GE: I could not help but notice that we seem to be missing several chapters. Like, the whole sequence when they visit the Center of the Earth to retrieve the magic ring? Aside from not really being in concert with the universe you’ve created in the first two books, this whole sequence is just not there. At the end of one chapter they say they’re heading to the Center of the Earth, and the next chapter it’s like fifteen years later and that whole adventure is recalled in flashback by the characters. Very few flashbacks. It was very confusing. Was there a Unicorn? Because there was a lot of Unicorn imagery that might have made more sense if we’d been given that part of the story.

ME: Got it: more unicorn. I can do that.

GE: And, frankly, the whole last third of the book seems like ten chapters from a totally different book, just pasted in with the character and place names searched-and-replaced. Which I can tell because the search-and-replacing was sloppy, resulting in Avery Cates being referred to as Avery DorCatesothy throughout. Aside from this sort of unprofessional mistake, the last third of the book, as a consequence, makes absolutely no sense. Suddenly they’re in a zeppelin on an alien planet? And there’s elves?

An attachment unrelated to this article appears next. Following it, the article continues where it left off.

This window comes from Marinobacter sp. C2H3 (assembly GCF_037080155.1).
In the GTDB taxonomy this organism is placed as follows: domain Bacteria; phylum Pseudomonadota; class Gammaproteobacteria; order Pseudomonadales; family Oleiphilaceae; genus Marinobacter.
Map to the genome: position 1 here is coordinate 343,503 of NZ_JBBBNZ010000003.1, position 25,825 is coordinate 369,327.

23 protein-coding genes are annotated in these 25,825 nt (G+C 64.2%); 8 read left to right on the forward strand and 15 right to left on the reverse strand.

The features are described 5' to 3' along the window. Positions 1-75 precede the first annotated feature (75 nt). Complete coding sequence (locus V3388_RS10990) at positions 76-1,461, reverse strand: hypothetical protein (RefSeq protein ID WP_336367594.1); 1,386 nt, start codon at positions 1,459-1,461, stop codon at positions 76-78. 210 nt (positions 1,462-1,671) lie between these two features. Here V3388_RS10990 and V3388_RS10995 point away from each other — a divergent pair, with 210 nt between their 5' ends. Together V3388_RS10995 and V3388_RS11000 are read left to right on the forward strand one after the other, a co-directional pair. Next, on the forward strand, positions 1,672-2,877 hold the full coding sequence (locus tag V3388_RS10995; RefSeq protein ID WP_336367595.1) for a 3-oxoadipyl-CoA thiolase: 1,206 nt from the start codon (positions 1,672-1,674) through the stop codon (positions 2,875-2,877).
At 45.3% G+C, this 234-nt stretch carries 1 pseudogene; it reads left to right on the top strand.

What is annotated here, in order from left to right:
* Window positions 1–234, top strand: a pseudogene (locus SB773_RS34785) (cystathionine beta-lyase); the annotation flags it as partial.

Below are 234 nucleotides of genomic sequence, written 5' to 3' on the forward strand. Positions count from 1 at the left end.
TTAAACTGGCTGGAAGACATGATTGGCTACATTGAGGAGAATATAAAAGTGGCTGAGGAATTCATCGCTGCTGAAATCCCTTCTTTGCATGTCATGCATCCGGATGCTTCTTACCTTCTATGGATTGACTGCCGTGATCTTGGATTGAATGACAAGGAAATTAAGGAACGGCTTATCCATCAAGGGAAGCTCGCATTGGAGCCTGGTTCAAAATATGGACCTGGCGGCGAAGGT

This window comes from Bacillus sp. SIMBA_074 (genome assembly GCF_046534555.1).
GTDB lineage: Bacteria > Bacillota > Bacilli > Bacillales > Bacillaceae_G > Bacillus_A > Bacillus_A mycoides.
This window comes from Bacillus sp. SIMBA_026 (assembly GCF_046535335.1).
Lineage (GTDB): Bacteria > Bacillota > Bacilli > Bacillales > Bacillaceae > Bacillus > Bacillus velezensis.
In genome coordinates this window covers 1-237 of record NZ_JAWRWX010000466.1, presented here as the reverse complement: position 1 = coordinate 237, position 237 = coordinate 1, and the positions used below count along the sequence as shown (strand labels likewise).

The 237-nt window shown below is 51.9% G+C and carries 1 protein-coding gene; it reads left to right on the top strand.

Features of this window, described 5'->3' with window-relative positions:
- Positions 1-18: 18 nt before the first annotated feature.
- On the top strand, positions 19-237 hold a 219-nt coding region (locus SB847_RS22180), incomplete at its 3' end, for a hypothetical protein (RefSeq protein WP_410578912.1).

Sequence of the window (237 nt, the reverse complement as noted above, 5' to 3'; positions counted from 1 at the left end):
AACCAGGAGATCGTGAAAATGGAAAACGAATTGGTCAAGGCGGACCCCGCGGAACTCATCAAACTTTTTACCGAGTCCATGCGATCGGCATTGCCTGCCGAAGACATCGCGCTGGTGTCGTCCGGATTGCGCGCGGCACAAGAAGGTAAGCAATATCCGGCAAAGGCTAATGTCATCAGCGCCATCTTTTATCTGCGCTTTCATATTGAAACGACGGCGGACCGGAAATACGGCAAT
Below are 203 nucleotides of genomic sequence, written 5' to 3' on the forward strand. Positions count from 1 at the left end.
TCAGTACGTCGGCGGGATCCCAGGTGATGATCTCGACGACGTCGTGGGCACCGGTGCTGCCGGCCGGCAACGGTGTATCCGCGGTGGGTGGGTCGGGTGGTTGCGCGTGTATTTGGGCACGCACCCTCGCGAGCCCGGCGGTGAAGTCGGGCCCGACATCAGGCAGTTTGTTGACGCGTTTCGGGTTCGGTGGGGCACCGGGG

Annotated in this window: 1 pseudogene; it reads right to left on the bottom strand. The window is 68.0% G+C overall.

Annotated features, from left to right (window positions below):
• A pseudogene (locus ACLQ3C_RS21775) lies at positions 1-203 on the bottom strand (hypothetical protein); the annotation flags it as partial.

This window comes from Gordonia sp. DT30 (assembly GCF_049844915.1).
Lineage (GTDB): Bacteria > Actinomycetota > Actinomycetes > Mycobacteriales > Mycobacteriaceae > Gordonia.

ME: Uh. . .would more unicorn solve this as well?

GE: No, frankly, it would not. I think you have to re-write the whole last third. You know, so it makes sense.

ME: Uh-huh. Sure, sure. No problem.

GE: Good.

ME: What, exactly, does “make sense” mean, in this context? I really don’t see why more unicorn wouldn’t work here as well. It would, you know, create a visual link between the two sections.